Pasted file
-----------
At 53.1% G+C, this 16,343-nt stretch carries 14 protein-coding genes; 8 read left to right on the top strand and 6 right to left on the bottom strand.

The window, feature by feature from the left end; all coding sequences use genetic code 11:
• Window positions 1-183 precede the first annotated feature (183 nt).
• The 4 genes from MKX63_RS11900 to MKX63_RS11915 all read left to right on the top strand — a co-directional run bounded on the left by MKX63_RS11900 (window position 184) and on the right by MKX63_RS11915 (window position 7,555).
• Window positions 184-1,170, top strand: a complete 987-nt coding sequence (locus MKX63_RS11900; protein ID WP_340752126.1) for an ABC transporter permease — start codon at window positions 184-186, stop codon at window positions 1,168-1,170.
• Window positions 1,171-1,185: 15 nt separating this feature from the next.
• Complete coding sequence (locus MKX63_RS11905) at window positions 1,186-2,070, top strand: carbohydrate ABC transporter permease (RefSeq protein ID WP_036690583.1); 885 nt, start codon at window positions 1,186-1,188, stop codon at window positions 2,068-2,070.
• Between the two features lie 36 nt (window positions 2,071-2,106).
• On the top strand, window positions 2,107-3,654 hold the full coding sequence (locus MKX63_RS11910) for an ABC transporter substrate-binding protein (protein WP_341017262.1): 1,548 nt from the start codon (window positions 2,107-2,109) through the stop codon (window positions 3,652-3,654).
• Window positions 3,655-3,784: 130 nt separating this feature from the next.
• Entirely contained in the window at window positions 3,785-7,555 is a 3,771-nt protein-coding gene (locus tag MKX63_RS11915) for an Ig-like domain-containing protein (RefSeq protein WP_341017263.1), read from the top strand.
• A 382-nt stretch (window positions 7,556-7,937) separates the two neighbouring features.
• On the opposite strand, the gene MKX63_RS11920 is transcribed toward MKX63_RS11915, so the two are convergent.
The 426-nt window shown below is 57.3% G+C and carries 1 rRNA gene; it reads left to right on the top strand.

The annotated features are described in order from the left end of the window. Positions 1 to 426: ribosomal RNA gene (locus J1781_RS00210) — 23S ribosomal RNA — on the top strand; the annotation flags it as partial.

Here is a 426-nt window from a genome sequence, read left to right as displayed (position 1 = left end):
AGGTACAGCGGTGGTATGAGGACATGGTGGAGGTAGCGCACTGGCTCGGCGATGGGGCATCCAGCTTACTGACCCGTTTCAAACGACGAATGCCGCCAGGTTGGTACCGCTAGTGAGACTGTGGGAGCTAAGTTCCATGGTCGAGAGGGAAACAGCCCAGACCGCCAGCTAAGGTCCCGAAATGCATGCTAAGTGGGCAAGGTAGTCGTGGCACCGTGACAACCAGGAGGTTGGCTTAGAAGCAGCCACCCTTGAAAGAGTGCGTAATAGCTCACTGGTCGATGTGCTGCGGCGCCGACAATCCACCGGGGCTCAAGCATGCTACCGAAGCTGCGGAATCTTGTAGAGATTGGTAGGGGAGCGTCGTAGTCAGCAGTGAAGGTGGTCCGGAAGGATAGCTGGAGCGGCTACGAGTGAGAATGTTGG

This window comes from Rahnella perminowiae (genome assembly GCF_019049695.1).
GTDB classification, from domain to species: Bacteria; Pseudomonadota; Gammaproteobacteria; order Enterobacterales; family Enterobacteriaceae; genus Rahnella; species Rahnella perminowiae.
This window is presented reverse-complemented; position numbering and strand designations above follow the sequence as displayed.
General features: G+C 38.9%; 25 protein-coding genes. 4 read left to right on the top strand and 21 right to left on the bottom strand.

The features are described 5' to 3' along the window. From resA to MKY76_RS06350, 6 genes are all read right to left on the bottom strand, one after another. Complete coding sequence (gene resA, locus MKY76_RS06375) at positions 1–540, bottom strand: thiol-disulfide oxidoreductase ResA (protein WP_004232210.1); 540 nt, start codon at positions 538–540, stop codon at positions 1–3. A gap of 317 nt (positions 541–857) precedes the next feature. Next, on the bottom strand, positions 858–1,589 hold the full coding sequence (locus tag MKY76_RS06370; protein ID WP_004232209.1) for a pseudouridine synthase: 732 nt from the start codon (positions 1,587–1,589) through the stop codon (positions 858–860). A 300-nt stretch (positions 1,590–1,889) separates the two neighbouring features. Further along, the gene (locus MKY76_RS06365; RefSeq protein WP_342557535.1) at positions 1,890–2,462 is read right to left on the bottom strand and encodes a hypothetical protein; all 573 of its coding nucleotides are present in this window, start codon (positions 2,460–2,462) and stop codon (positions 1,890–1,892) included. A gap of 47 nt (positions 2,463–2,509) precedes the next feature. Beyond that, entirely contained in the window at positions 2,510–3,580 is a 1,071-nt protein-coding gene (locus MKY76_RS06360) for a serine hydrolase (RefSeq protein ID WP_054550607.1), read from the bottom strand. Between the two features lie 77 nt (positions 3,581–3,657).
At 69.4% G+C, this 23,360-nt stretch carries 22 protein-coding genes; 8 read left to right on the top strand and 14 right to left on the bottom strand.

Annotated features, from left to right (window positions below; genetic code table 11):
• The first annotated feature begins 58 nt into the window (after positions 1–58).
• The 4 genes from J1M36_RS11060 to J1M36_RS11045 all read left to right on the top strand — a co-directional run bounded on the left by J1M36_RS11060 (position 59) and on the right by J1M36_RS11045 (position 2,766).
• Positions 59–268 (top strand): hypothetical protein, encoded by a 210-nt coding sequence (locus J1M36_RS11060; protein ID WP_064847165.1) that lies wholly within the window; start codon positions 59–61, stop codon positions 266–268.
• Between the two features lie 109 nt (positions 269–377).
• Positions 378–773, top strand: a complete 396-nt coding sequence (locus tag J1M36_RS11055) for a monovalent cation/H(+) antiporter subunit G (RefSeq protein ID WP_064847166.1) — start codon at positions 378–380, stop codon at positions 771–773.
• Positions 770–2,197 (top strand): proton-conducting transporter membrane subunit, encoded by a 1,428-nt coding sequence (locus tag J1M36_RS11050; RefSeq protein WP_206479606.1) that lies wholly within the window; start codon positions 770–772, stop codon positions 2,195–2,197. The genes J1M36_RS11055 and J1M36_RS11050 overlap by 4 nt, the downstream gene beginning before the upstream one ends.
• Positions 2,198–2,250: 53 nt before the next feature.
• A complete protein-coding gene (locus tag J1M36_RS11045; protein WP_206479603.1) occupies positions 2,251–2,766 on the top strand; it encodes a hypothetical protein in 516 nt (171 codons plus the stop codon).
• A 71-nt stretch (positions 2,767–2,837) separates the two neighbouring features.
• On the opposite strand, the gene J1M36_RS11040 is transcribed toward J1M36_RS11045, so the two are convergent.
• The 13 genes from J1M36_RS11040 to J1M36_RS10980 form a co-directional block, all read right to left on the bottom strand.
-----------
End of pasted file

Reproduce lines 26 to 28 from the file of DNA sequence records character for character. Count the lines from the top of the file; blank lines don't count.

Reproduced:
• The 4 genes from J1M36_RS11060 to J1M36_RS11045 all read left to right on the top strand — a co-directional run bounded on the left by J1M36_RS11060 (position 59) and on the right by J1M36_RS11045 (position 2,766).
• Positions 59–268 (top strand): hypothetical protein, encoded by a 210-nt coding sequence (locus J1M36_RS11060; protein ID WP_064847165.1) that lies wholly within the window; start codon positions 59–61, stop codon positions 266–268.
• Between the two features lie 109 nt (positions 269–377).